The volume of ${\displaystyle R}$ is approximately ${\displaystyle \Delta \rho \cdot \rho _{c}\Delta \phi \cdot \Delta z}$. The 6 surfaces bounding ${\displaystyle R}$ are described in the following table:

Surface approximate area direction approximate flow density
${\displaystyle \rho =\rho _{u}}$, ${\displaystyle \phi \in [\phi _{l},\phi _{u}]}$, ${\displaystyle z\in [z_{l},z_{u}]}$ ${\displaystyle \rho _{u}\Delta \phi \cdot \Delta z}$ ${\displaystyle +{\hat {\mathbf {\rho } }}}$ ${\displaystyle \mathbf {F} (\rho _{u},\phi _{c},z_{c})}$
${\displaystyle \rho =\rho _{l}}$, ${\displaystyle \phi \in [\phi _{l},\phi _{u}]}$, ${\displaystyle z\in [z_{l},z_{u}]}$ ${\displaystyle \rho _{l}\Delta \phi \cdot \Delta z}$ ${\displaystyle -{\hat {\mathbf {\rho } }}}$ ${\displaystyle \mathbf {F} (\rho _{l},\phi _{c},z_{c})}$
${\displaystyle \rho \in [\rho _{l},\rho _{u}]}$, ${\displaystyle \phi =\phi _{u}}$, ${\displaystyle z\in [z_{l},z_{u}]}$ ${\displaystyle \Delta \rho \cdot \Delta z}$ ${\displaystyle +{\hat {\mathbf {\phi } }}}$ ${\displaystyle \mathbf {F} (\rho _{c},\phi _{u},z_{c})}$
${\displaystyle \rho \in [\rho _{l},\rho _{u}]}$, ${\displaystyle \phi =\phi _{l}}$, ${\displaystyle z\in [z_{l},z_{u}]}$ ${\displaystyle \Delta \rho \cdot \Delta z}$ ${\displaystyle -{\hat {\mathbf {\phi } }}}$ ${\displaystyle \mathbf {F} (\rho _{c},\phi _{l},z_{c})}$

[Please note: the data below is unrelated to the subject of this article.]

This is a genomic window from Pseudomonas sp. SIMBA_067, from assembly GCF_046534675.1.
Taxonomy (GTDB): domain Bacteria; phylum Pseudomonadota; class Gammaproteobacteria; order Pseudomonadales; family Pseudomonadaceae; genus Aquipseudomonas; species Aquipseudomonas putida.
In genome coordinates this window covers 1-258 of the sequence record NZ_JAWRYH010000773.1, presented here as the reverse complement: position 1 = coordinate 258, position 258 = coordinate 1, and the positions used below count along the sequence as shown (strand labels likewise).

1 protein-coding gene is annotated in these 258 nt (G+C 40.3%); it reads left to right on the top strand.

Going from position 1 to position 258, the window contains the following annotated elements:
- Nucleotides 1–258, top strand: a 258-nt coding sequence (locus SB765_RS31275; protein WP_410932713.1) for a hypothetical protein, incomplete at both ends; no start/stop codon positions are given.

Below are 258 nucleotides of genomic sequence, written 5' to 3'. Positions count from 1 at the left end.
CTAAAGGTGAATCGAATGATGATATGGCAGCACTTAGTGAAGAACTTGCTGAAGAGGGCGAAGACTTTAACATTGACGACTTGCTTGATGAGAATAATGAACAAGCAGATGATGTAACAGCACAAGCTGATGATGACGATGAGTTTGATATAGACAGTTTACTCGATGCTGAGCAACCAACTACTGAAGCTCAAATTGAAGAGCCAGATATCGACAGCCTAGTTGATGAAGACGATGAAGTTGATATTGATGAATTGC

${\displaystyle \rho \in [\rho _{l},\rho _{u}]}$, ${\displaystyle \phi \in [\phi _{l},\phi _{u}]}$, ${\displaystyle z=z_{u}}$ ${\displaystyle \Delta \rho \cdot \rho _{c}\Delta \phi }$ ${\displaystyle +{\hat {\mathbf {z} }}}$ ${\displaystyle \mathbf {F} (\rho _{c},\phi _{c},z_{u})}$
${\displaystyle \rho \in [\rho _{l},\rho _{u}]}$, ${\displaystyle \phi \in [\phi _{l},\phi _{u}]}$, ${\displaystyle z=z_{l}}$ ${\displaystyle \Delta \rho \cdot \rho _{c}\Delta \phi }$ ${\displaystyle -{\hat {\mathbf {z} }}}$ ${\displaystyle \mathbf {F} (\rho _{c},\phi _{c},z_{l})}$

The total outwards flow through the surface ${\displaystyle \partial R}$ of ${\displaystyle R}$ is: